- Budapest's Parliament building is a gothic masterpiece, comprising two enormous halls beneath a huge dome. Statues of Hungarian rulers and military leaders peer down from the building's roof - there are 242 in total.
Things to see and do
A night out in one of Budapest's many bars
First things first - when it comes to Budapest, there's a lot to take in, so kit yourself out with a good guide. Some of the best are employed by Underguide - a company specialising in tours which cover everything from food to art, history and everything in between. Once you book a tour, your guide will contact you to find out what aspects of the city you're especially interested in, and the traditional chocolate bars doled out by the guides are an added perk.
In Pest, on the eastern side of the Danube, you'll find the riverside parliament building. It's one of city's grandest structures and is located on a square peppered with bullet holes which act as a grim reminder of the 1956 uprising. From here, it's just a short walk to Andrássy Út, Budapest's grandest avenue. Highlights include the Hungarian State Opera House, with its enormous statues and beautifully decorated interior. If you don't have time to take in a performance opt for one of the daily tours instead. Heroes' Square, at the end of Andrássy Út, is also worth a visit. The square, which is bordered by the Museum of Fine Arts and Kunsthalle (Hall of Art), was designed in 1896 to mark the 1000th anniversary of Hungary.
Heroes' Square in Budapest
An equally fascinating but somewhat harrowing point of interest is the House of Terror at Andrássy út 60. This large museum contains exhibits relating to the fascist and communist dictatorial regimes which wreaked havoc on 20th century Hungary, and although it makes for a harrowing visit - the videos of survivors recalling their time in prison camps makes for particularly tough viewing - it's also an excellent place to learn about the country's history.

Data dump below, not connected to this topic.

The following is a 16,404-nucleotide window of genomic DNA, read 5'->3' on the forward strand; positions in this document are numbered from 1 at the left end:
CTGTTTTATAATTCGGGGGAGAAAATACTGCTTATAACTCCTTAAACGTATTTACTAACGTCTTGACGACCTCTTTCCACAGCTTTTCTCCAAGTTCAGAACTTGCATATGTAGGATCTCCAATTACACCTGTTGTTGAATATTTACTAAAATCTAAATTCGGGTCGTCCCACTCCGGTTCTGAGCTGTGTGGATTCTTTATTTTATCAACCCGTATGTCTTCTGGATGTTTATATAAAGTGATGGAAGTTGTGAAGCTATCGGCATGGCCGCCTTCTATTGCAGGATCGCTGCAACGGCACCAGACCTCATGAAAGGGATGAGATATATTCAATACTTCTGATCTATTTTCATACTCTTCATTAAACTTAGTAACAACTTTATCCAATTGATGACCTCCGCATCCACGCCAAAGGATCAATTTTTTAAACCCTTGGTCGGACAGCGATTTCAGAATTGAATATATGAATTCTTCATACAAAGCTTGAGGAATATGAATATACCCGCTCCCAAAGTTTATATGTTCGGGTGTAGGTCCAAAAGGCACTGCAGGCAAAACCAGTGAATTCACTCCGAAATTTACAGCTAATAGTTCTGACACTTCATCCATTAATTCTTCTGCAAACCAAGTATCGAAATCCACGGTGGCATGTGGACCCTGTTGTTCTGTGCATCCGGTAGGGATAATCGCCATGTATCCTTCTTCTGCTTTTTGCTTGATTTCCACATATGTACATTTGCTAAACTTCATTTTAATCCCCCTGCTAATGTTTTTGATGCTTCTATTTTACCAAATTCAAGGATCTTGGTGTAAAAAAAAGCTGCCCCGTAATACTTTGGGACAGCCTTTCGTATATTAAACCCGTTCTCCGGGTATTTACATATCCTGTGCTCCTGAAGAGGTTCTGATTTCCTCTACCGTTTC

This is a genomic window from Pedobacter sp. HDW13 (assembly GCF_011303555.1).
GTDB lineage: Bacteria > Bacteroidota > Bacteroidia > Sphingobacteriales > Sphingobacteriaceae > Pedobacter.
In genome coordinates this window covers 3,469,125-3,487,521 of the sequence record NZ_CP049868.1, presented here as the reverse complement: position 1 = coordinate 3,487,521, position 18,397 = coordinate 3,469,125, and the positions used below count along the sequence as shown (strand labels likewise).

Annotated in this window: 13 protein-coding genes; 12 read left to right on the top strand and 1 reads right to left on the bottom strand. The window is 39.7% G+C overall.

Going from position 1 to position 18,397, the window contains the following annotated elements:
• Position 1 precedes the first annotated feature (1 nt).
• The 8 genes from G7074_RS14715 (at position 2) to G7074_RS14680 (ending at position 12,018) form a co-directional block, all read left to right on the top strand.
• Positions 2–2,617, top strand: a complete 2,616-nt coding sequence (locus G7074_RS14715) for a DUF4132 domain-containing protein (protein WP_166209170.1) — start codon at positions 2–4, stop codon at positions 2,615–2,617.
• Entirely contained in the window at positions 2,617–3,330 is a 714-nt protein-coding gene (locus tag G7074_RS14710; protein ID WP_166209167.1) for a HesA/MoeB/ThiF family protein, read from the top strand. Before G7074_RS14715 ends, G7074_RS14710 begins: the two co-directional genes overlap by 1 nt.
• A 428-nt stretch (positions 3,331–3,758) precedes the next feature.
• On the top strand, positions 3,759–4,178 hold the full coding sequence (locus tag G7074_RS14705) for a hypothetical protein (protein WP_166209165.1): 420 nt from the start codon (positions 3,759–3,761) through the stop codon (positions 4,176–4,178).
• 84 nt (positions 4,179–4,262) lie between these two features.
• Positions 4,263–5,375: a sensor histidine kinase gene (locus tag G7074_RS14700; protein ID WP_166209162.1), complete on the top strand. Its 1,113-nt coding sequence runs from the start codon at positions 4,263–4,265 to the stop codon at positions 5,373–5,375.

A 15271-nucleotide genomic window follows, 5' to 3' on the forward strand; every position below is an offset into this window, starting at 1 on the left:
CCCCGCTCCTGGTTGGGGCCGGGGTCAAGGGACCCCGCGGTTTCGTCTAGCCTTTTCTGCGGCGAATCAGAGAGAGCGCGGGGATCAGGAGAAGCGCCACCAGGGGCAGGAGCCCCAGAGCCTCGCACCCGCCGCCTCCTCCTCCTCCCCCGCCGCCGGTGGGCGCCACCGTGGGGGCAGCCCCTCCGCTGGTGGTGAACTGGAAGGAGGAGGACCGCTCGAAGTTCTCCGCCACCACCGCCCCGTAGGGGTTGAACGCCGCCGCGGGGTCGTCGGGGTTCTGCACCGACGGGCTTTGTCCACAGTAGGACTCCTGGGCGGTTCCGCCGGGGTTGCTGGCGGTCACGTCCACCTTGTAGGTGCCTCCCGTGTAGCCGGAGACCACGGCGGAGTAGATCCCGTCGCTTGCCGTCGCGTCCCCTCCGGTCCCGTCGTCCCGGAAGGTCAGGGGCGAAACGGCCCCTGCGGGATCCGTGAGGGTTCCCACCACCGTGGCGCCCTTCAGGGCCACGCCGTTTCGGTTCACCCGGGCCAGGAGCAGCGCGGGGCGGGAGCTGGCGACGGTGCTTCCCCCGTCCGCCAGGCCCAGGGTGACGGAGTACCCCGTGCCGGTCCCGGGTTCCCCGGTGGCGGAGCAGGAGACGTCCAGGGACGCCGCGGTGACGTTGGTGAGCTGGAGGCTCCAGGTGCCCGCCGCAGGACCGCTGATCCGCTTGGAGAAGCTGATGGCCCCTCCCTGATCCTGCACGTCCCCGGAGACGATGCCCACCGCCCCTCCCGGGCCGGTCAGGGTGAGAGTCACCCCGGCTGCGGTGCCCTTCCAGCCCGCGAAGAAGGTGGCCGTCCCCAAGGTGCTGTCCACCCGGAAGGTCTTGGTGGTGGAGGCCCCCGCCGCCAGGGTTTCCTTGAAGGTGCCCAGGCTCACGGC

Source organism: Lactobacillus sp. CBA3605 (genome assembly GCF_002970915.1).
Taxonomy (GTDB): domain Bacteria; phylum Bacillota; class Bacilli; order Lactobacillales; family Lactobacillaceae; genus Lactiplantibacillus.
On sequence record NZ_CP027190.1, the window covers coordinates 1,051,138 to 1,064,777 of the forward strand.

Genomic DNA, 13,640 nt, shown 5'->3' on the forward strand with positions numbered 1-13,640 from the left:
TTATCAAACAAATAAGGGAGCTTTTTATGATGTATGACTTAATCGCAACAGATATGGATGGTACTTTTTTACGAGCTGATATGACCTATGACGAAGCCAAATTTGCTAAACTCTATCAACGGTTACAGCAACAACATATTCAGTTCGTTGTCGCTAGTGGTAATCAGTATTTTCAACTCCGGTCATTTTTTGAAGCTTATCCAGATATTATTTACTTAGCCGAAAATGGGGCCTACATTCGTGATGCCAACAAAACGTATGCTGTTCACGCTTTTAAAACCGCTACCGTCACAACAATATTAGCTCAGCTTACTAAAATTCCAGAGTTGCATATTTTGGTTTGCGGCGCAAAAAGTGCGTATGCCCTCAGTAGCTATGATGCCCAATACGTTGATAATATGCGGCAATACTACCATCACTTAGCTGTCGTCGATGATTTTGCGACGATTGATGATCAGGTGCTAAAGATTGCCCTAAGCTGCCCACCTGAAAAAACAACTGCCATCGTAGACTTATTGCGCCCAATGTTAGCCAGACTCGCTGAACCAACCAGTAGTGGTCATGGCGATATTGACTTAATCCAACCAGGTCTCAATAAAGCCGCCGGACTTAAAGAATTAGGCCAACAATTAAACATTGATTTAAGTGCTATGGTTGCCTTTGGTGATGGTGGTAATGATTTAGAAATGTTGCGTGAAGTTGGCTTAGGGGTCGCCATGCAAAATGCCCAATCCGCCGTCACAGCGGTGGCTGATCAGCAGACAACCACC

Buda, on the western side of the River, is where you'll find the 100-year-old Fisherman's Bastion. The seven turrets represent Hungarian tribes, and the structure was built as a tribute to the city's fishermen. The Royal Palace is located atop Castle Hill on the site where the original castle once stood. The palace towers above the city's castle district, famous for its baroque architecture and cafe-lined narrow streets, many of which follow medieval paths constructed in the 13th century. When Buda was liberated from the Turks, the castle was completely destroyed but in the 18th century, a smaller baroque palace was constructed, and it's this which forms the core structure of the present-day palace. Today, it houses the Hungarian National Gallery, the Budapest History Museum and the National Library. The Chain bridge which connects Buda with Pest was the first to connect the two halves of the city. It was built in 1849 by Scotsman Adam Clark, and financed by Count István Széchenyi. In 1820, the count crossed the river on a pontoon bridge, but the weather changed and it was a week before he could return home, hence his decision to fund a more permanent method of travelling between Buda and Pest.
Budapest: fast facts
Budapest is divided into 22 districts
- Budapest was created in 1873 through the joining of Buda, Pest and Old Buda
- Budapest has a population of 1.7 million
- The currency is the Forint (HUF)
- Budapest is on Central European Time (GMT+1, EST+6)
- The city is divided into 22 districts
- Budapest has Europe's oldest underground Metro system
- In the summer, the temperature ranges between 90-100F (32-35°C). Winters are cold, and the temperature can plummet to -10°C
Getting there and away
Easyjet flies to Budapest from London Gatwick and Luton airports. There are daily flights from London Gatwick to Budapest, with return fares starting from £68.48. Flights from Luton to Budapest run up to four times per week, with return fares starting from £51.48.